The Leo Frank Case

Made: December 11, 2015 By: John R Aguilar

Table of Contents

I. Title
II. Table of Contents
III. Warning
IV. About Leo Frank
V. Trial of Leo Frank
VI. The End of Leo Frank
VII. Gallery


This news article contains words and a picture that may not be appropriate to younger audiences.
Read at your own risk.

The Leo Frank Case

About Leo Frank

A Jewish man who lived in Atlanta, Georgia and was the pencil factory superintendent when a 13-year old girl, Mary Phagan was found dead, strangled and possibly raped underneath the elevator of the pencil factory.
When detectives went to investigate, they soon arrested Leo Frank due to Leo acknowledging that he may have been the last person to have seen Mary Phagan alive.

Trial of Leo Frank

As Leo Frank was on trial, a African American sweeper, Jim Conley(Left) was claiming to have assisted Leo Frank in the disposing of Mary Phagan's dead body. Despite Jim Conley's many arrests for being drunk and violent, and -two stretches on a chain gang- Conley stuck by his words while on the witness stand.

Soon afterwards, the judge found Leo Frank guilty and sentenced him to death by hanging. Before they could do so, Jewish Men intervened, financially and otherwise, and backed up Leo Frank. When This case was brought to the Supreme court, the Supreme Court denied to do so and when two million people signed petitions and one-hundred thousand sent letters to governor John Slaton to change Leo Frank's sentence from death to life in prison.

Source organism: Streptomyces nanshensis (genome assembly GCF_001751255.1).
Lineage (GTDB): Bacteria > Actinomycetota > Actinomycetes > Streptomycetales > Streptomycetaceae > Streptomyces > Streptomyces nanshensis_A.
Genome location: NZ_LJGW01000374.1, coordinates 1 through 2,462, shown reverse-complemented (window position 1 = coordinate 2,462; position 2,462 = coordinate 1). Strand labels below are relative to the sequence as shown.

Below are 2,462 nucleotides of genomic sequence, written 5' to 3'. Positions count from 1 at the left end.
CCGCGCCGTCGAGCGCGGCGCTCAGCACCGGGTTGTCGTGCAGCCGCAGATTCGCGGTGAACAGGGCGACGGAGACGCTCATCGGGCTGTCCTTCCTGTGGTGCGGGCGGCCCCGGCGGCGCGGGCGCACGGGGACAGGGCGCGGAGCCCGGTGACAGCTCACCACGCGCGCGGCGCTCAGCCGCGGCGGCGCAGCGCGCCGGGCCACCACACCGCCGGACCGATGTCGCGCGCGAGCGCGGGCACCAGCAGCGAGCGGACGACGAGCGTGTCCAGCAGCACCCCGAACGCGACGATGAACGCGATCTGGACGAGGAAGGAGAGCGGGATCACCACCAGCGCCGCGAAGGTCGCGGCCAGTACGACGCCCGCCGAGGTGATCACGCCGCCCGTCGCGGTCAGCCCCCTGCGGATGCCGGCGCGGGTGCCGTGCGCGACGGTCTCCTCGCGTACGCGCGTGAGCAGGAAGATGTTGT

The End of Leo Frank

And so Tom Watson, a former populist, used his newspaper, The Jeffersonian, to rally poor white farmers against the Jewish rich northern businessmen. Days afterward, the governor changed Franks sentence to life in prison, outraged, Tom Watson got 25 people to help sneak Leo Frank out of prison and execute Leo Frank by hanging from an oak tree. The hanging then commenced on Aug 17, 1915 and disturbingly, some of the men took some scraps of cloth and bark as a souvenir. Afterwards, Hugh Dorsey skyrocketed to the position as governor, signaled Tom Watson's return to politics, they then silenced others, and commented that the outspokenness of the Jewish businessmen hurt both Frank and all Jewish people in Georgia. Disturbingly, Watson called for the revival of the -Ku Klux Klan-

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